Thirty years after the events of Blade Runner (1982), a new Blade Runner, L.A.P.D. Officer "K" (Ryan Gosling), unearths a long-buried secret that has the potential to plunge what's left of society into chaos. K's discovery leads him on a quest to find Rick Deckard (Harrison Ford), a former L.A.P.D. Blade Runner, who has been missing for thirty years.Written by
Warner Bros. Pictures
(at around 34 mins) The Memory Bearings are optical devices, so how were they affected by the Blackout of 2022, which was caused by an electro-magnetic pulse? The memory bearings are read optically, but we can only guess how they are written, and edited; a punched card is also read optically, but it would be "edited" by a shotgun, and "erased" by a rainstorm. See more »
I hope you don't mind me taking the liberty. I was careful not to drag in... any dirt.
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There are no opening credits, and the title proper is not shown until the ending credits. See more »
In India, the film had to be censored before it could receive an 'A' rating from the CBFC (Indian rating's board); these cuts removed all shots of nudity from the film; while it was pointed out that the nudity was in fact computer generated images rather than real footage the censors still objected to this and demanded cuts. The censors also demanded that all shots of liquor bottles in the film have their labels be blurred out. See more »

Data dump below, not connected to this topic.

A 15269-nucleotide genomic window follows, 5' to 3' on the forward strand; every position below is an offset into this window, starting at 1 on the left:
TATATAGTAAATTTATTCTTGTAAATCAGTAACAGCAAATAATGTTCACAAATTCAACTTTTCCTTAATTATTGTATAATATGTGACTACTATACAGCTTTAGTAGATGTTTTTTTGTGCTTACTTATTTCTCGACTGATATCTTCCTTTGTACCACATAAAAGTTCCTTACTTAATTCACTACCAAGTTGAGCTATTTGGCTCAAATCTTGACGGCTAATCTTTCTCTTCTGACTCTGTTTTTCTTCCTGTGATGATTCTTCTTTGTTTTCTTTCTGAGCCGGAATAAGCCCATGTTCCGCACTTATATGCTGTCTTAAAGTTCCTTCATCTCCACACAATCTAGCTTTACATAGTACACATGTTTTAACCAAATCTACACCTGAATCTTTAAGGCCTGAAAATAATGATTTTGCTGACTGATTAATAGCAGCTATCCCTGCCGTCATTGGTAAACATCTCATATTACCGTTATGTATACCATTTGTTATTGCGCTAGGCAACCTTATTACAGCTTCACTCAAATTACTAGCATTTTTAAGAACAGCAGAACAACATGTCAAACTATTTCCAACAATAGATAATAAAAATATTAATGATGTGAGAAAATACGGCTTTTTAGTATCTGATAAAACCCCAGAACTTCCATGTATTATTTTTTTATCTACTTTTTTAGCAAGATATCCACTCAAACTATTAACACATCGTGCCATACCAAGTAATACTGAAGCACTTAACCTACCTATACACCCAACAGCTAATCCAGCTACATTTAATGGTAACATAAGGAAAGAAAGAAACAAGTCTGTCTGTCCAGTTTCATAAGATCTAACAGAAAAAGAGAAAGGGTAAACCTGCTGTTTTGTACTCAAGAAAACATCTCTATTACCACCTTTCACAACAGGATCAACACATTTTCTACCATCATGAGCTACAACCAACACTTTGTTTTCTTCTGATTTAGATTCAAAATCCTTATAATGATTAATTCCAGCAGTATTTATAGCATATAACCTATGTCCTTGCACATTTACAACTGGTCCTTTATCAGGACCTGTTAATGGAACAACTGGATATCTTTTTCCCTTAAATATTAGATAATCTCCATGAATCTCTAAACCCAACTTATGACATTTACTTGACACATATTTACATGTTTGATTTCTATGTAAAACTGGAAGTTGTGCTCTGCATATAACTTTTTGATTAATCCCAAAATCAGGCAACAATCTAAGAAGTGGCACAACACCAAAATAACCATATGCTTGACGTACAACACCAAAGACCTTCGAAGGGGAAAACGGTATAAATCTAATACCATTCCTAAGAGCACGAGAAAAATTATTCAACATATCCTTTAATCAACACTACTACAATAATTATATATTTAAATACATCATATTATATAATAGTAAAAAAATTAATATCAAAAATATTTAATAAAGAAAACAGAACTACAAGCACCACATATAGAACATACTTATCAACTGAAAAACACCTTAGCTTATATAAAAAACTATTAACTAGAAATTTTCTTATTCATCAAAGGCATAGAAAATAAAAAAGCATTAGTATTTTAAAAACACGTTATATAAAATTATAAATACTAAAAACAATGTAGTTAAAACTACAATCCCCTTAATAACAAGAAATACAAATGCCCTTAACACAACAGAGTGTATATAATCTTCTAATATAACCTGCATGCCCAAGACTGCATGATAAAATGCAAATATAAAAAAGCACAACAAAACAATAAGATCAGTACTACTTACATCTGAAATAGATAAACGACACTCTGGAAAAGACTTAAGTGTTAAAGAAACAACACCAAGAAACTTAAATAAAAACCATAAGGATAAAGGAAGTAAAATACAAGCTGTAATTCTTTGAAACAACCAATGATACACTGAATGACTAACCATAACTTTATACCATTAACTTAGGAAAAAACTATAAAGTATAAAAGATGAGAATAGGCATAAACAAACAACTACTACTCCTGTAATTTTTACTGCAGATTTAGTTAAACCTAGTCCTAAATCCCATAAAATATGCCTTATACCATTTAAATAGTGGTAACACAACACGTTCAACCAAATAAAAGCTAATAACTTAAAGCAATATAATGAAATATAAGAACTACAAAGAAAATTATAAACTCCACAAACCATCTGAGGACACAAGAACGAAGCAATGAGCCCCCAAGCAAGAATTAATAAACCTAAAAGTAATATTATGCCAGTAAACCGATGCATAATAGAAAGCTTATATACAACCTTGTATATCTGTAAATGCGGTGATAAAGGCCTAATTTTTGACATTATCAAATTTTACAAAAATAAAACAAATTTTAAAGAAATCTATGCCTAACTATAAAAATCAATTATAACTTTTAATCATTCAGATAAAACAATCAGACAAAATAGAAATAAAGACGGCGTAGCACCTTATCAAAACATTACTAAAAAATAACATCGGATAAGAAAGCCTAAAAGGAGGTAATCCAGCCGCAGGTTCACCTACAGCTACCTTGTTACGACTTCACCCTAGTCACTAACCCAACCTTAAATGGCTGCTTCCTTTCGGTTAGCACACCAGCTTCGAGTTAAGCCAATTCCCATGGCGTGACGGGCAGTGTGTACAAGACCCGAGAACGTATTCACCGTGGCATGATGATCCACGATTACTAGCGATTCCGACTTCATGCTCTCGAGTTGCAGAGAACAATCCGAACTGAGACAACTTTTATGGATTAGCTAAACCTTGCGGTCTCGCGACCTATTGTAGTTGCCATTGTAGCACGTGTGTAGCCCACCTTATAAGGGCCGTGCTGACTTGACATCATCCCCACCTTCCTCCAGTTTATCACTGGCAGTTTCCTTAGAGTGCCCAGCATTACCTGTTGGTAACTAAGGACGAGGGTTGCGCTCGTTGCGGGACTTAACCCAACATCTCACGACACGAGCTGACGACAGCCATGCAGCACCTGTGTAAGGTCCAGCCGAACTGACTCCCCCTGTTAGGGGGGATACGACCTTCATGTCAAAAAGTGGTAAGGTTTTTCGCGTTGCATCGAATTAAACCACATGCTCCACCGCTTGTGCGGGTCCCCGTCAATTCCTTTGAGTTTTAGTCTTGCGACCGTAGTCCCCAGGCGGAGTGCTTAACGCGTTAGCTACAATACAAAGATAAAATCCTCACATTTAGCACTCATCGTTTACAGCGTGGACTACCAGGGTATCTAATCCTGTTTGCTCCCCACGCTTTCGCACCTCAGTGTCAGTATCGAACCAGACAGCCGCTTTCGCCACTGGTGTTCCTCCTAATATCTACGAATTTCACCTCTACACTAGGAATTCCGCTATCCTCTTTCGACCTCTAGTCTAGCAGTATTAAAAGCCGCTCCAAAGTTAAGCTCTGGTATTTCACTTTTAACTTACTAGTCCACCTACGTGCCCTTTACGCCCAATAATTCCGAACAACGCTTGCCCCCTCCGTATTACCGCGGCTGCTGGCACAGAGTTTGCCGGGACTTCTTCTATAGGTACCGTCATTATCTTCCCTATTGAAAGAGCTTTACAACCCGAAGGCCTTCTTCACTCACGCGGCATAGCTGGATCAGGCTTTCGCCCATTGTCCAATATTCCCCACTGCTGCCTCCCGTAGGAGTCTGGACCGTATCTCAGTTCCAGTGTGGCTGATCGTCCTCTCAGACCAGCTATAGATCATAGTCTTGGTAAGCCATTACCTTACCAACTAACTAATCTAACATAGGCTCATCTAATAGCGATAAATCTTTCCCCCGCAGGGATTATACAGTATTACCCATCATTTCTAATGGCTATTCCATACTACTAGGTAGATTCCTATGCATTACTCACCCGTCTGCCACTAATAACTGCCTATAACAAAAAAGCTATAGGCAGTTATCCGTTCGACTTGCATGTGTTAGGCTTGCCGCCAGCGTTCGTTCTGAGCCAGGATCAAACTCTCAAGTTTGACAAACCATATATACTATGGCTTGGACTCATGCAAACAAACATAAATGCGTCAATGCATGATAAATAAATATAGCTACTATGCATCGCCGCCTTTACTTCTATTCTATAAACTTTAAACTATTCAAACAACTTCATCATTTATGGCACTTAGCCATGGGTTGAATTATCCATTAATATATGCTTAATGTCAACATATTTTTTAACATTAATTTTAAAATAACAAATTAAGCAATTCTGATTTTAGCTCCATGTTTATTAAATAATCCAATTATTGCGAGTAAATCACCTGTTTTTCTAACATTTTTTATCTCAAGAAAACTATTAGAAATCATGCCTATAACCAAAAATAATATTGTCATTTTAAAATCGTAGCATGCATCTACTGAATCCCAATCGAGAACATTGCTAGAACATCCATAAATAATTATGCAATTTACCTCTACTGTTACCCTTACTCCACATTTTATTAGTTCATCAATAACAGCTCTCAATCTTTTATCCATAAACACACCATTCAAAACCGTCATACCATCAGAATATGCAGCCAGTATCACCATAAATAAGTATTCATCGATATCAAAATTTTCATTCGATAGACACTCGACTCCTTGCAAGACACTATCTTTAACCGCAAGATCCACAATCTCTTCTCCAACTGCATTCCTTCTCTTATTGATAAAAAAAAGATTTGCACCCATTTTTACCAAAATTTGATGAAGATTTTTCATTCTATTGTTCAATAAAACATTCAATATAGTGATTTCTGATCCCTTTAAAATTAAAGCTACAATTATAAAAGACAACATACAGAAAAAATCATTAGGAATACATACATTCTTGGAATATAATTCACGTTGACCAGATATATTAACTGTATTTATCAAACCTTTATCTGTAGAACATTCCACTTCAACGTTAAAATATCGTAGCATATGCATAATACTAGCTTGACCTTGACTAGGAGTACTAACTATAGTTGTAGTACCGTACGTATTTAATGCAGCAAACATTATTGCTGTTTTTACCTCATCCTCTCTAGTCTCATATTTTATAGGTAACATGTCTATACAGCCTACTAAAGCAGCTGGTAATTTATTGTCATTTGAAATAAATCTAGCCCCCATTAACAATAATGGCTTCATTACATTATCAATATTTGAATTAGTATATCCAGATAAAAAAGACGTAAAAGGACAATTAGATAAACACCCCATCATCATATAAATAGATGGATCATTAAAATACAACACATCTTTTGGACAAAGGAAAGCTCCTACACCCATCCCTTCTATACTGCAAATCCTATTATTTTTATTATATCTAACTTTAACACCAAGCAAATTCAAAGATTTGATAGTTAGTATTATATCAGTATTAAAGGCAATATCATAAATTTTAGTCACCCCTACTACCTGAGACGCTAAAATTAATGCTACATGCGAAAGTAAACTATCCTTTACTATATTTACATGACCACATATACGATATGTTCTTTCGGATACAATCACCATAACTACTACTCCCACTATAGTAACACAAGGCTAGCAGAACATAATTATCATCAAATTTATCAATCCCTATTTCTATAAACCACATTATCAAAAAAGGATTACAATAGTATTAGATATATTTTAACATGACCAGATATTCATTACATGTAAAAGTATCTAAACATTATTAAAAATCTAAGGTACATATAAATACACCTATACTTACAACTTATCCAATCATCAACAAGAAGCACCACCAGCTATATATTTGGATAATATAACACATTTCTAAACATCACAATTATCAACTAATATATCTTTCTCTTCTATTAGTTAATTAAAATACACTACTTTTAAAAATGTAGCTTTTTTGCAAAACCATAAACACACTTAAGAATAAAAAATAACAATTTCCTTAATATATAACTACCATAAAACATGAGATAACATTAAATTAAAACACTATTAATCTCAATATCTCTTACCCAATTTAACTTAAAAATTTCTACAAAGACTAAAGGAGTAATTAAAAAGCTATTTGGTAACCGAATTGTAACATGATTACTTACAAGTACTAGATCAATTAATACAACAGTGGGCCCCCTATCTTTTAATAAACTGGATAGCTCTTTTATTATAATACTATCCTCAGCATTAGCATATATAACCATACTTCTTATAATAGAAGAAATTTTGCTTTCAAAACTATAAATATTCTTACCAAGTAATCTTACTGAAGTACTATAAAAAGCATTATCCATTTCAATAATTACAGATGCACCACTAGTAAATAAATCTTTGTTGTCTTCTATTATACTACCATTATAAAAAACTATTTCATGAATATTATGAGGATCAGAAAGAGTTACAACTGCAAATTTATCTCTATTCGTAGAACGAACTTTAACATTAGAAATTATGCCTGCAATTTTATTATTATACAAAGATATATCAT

I watched Ana de Armas glitter in the dark near the Tannhäuser Gate
Blade Runner 2049 is a continuation of 1982's Blade Runner a seemingly impossible task. Against all odds and logic, the movie pulls it off.
The Good: The greatest thing about the sequel is simply the story. Without delving into spoiler territory Blade Runner 2049 concludes with an ending that works with an internal logical sense and yet still surprises. There are so many good decisions throughout this production one could hardly list them all.
The idea of keeping the cold war and old Iconic brands from the first movie works brilliantly and the overall look and feel of this movie are timeless. Blade Runner 2049 does not try to pigeonhole its narrative into the concerns of today. It does not wink at the fears of today's audience. It is its own self-contained universe telling a story that will work fifty years from now and would have worked just as strongly fifty years ago.
The acting is strong across the board with Harrison Ford appearing as if he actually wants to be in the film (and looking fit to boot). Also, Ana de Armas needs to be in every movie moving forward. A truly star-making turn.
The Bad: A combination of a long running time, a leisurely pace and a soundtrack from a health spa can put one in a catatonic state if one is not careful. I confess a strong ending brought me back into the film It was losing me for a while there.
In Conclusion: This movie sticks to the ribs after viewing. It seemed even better in retrospect than during the actual viewing (see leisurely pace above). Blade Runner 2049 pulls off effortlessly decisions that could seem disastrous in other films (Jared Leto). In many ways, it is better than the first film and better than it had any right to be. A triumph.
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